How Van-Lifers Are Adapting During the Coronavirus Pandemic

When city life paused full stop in March, many headed outdoors. Bishop, California, a climbing mecca, attracted droves from Los Angeles and the Bay Area. National parks encouraged visitors, as long as they practiced social distancing. But as crowds gathered, officials decided to padlock facilities and cease operations altogether. The van-lifers who live for destinations like Bishop are now struggling with knowing where to be. 

“All of my money is in this van,” says Katie Larsen, who fled the Lake Tahoe area with her boyfriend to shelter with a small caravan in the California-Nevada desert. “I have no other house or apartment. I could go to my parents’ place, but their house is filled with my adult siblings. Being back in a family environment would put my pregnant sister-in-law and baby in danger.” 

Katie Larsen runs a van lifestyle website from the road. She was bouncing around Lake Tahoe with her boyfriend when he lost his service industry job and shelter in place began. The two made plans to head to a remote part of the California-Nevada desert to batten the hatches with three other vans. The nearest town is 30 minutes away, and they take turns shopping for the group to avoid too many outings. Free water is just a mile-and-a-half drive away. The group agreed to stop talking about shelter in place for sanity’s sake. “The unknown is nerve-racking,” says Katie.

To go home to Oregon, she’d have to fill up at multiple gas stations and use public facilities, exposing herself to potential infection along the way. Sheltering on remote public land, even amidst a small pack of van-life peers, seemed more responsible in spite of dissent from onlookers. “There’s a large community of van-lifers on social media and Instagram, and it’s an easy place to write comments or send DMs when you don’t agree,” says Katie, who’s been told outright to go home.

Some are lucky to have company, but Megan Cable, an accounting professional who works full time from the road, has been sheltering in place alone in Southern Utah for seven weeks now. “I’d love to be with a few other people, but I wanted to stay put until I learn more about what’s going to happen,” she says. Megan, too, feared risking her family’s and others’ health by crossing the country or changing locales.

Aside from staying put, her routine hasn’t changed much. She’s thankful that she still has work, and she can hop on mountain bike trails paces from her van, FaceTime with friends and family, and cook meals or take photos. She minimizes trips to town by stocking up on supplies and groceries. Occasionally, from afar, she greets locals or other van-lifers finding reprieve on Utah’s open lands.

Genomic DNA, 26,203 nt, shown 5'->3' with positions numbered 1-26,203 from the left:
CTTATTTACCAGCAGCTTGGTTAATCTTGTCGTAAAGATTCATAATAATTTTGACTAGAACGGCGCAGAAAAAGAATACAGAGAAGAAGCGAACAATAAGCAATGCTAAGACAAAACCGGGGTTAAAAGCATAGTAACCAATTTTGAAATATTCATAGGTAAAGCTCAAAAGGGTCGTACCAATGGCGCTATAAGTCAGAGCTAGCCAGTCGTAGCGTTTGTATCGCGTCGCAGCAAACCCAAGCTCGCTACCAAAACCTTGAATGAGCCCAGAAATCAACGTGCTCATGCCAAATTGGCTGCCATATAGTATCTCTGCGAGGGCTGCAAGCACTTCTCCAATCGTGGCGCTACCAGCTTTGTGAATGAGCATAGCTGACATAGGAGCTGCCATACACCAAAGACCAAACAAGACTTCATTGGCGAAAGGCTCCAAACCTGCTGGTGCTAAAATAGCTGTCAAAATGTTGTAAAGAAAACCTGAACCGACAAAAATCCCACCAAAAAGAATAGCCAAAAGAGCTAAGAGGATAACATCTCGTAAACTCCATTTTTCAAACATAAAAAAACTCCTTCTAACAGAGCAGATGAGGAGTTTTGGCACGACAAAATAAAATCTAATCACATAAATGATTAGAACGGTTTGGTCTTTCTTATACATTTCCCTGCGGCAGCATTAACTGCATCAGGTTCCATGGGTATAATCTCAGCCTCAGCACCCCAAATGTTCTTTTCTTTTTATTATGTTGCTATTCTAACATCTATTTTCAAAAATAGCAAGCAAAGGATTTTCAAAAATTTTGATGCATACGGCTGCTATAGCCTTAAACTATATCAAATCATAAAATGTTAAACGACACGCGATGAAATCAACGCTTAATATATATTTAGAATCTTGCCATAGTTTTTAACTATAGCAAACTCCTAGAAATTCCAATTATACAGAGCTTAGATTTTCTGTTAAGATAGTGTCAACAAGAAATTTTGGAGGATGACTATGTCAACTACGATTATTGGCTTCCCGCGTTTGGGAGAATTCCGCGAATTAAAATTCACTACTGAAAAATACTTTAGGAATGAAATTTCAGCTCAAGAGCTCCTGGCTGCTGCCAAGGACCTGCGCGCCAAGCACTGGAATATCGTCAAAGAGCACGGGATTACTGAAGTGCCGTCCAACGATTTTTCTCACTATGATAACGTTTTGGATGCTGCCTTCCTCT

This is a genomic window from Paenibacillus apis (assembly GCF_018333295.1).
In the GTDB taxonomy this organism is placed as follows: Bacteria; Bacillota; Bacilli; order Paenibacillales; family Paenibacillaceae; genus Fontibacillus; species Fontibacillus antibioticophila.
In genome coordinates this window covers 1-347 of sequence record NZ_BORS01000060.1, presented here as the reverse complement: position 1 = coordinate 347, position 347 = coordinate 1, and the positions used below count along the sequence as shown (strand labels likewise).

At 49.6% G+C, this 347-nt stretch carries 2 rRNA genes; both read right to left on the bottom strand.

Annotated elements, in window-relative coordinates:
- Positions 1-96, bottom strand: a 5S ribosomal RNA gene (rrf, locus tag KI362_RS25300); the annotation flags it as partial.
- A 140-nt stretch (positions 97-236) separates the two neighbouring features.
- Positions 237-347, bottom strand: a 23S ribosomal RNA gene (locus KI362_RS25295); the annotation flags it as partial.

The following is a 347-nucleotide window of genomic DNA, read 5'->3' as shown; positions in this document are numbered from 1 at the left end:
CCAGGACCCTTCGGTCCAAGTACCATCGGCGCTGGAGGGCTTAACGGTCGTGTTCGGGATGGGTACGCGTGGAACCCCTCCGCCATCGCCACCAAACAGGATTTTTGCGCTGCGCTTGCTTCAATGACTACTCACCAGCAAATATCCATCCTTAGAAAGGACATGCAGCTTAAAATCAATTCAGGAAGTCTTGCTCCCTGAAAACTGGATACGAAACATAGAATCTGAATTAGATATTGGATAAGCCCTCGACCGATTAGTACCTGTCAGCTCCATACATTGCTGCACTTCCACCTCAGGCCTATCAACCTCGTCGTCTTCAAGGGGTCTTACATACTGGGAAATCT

Megan Cable was in the St. George area of Utah when the pandemic became more serious. Faced with deciding whether to follow orders for nomads to head home or stay put, she decided on the latter to minimize contact with others and her family. “Going home isn’t an option for everyone,” she says. “And it also isn’t the smartest thing to cross the country.” She’s going on seven weeks in isolation, but she is able to stay busy with work, cycling, FaceTime calls, and cooking.

“The day-to-day is pretty similar for me,” says Megan. “I’m used to being on my own, working remotely.” Before the pandemic, she would rendezvous with friends every two to three weeks, which she misses.

The open-ended travel restrictions pose a lot of uncertainty for a community whose lives are predicated on roaming the country freely. “There’s a chance that travel is gonna be banned for months rather than weeks,” Megan says. “What does it mean when your life depends on travel? That changes everything for van-lifers, and it’s a big question for a lot of people that have gone home. When do they get to go back to the van?”

Ohio native, author, and public speaker Alexa Glazer is eagerly awaiting an answer. Her livelihood relies on traveling state to state, where she speaks at functions on the topic of “living the dream,” a motto her father lived by before he passed six years ago.

Alexa was staying in Encinitas, California, when the gym where she showers closed. Then other public facilities started to shutter. Not knowing to what extent she’d be cut off, her family grew concerned and urged her to return to the Midwest to let the pandemic pass. She parked her van in her family’s driveway. 

Going home to Ohio was a difficult decision for author and speaker Alexa Glazer. It meant abandoning her newfound West Coast lifestyle, using facilities across ten states, and bearing the brunt of judgement from family members who’d like her to live a more conventional lifestyle. “My van has very much become my home, and transitioning to living with people is difficult right now,” says Alexa. “But it’s definitely a nice break to get out of the van, and nice to have modern amenities.”

Alexa left Ohio eight years ago and never planned on returning. Her book, Living The Dream, was inspired by a life outlook her late father shared with her—one she plans on continuing to pay forward at events and functions around the country as a professional speaker.